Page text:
How to Pour Concrete Monolithically

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Things You'll Need

  • Shovel

  • Gravel aggregate

  • Lumber, 1-by-12-inch

  • Lumber, 2-by-4-inch

  • Stakes

  • Hammer

  • Rebar

  • Rebar stools

  • Wire ties

  • Wire mesh

  • Screeding lumber

  • Bull float

Concrete can come from the truck in a single pour.
Image Credit: Jupiterimages/ Images

A monolithic concrete pour does the slab and the footings together, and it saves time and money. Pouring a monolithic slab, also called "slab-on-grade," works well where ground frosts are not severe, because it does without a cold joint between the footing and the slab. All site preparations, including excavation, gravel underlayment and forms, must be in place before the pour. The result will be slab and footings that function together, making a monolithic pour suitable for foundations where the ground might be unstable.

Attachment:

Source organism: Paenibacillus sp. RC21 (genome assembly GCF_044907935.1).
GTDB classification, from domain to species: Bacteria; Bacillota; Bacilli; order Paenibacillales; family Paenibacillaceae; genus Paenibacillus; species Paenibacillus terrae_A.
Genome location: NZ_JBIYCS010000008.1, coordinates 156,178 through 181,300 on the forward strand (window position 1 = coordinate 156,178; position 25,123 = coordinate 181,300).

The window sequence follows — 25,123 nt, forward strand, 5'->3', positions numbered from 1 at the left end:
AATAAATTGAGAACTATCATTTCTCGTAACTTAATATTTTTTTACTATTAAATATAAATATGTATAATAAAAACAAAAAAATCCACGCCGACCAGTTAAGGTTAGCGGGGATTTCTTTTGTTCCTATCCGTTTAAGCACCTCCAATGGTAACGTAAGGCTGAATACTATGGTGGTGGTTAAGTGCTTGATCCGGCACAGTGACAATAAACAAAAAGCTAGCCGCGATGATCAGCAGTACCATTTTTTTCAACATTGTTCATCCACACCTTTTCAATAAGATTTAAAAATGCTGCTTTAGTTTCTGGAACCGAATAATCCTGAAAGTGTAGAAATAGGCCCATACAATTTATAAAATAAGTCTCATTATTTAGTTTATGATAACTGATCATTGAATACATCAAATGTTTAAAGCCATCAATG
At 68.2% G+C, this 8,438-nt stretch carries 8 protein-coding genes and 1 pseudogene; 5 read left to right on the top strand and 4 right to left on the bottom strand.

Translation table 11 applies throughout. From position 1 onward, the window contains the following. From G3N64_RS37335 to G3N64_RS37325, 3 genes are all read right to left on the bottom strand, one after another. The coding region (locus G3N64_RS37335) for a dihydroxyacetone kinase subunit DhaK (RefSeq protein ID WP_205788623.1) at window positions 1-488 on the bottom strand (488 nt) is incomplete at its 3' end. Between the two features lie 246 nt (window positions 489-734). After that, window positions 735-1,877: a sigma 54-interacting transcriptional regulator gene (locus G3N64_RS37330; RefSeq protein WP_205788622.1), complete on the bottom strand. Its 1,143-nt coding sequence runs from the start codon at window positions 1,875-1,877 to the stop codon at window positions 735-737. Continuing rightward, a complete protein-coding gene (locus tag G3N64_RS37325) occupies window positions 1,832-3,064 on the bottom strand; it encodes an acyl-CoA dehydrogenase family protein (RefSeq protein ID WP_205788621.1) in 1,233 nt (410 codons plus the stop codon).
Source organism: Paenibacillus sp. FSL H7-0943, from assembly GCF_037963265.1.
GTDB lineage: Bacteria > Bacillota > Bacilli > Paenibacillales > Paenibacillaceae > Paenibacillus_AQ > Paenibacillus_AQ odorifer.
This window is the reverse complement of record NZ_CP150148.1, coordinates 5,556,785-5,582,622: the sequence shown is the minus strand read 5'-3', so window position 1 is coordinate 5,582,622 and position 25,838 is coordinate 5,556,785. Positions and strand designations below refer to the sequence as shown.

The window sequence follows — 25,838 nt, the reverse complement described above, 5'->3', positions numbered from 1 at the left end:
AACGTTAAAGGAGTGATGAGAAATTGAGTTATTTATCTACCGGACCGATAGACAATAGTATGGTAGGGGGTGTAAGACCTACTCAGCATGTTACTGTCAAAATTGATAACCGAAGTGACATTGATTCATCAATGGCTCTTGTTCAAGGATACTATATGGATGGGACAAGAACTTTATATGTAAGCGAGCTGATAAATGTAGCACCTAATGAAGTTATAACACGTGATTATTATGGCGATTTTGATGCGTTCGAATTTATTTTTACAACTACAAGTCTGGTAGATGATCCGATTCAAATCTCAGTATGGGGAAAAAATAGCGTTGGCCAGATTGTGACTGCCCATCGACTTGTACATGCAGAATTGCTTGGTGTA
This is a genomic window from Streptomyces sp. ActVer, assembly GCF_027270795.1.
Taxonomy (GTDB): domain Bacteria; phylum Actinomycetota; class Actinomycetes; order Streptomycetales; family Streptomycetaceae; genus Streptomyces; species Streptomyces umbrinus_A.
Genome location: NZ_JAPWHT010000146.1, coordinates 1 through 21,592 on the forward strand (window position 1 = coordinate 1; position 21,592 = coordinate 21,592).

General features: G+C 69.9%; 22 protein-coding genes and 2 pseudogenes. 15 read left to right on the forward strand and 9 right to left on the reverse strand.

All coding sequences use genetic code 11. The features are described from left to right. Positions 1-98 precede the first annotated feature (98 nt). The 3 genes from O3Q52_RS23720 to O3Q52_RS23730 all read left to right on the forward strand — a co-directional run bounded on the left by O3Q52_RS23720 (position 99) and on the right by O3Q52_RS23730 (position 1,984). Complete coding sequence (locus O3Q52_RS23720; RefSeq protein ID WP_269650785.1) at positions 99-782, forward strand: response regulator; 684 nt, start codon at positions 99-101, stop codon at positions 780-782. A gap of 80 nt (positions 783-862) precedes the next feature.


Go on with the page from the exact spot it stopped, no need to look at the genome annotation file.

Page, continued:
Step 1

Prepare the area, clearing out all grass and weeds and other debris to make enough room for the forms.

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Step 2

Dig the footings section about 1 1/2 feet wide and to the same depth. This will be the perimeter of your slab and your excavation will slope up the inside edge to the slab proper.


Step 3

Lay the forms for the footings with 1-by-12 inch boards, filling the bottom of both the footings and slab with gravel to a depth of 6 inches. Use narrower 2-by-4-inch boards for the slab. Stake the boards to secure them, about every 12 inches.

Step 4

Place rebar in the footings and raise it off the gravel using rebar stools, securing it with metals ties. Spread wire mesh on the slab area to reduce its chances of cracking. Now both sections are reinforced.


Step 5

Pour both areas together and at once, using a pumper as part of a monolithic pouring system.

Step 6

Screed the poured concrete with a perfectly flat-edged board, usually a 2-by-4- inch piece. Smooth the surface with a bull float.


After pouring the concrete, tap the outside of the footings (thicker) part with a rubber mallet to eliminate any air bubbles.


Monolithic pours require more concrete, up to two more cubic yards for a standard 10-by-20-feet garage, for example, according to the website All Concrete Cement.


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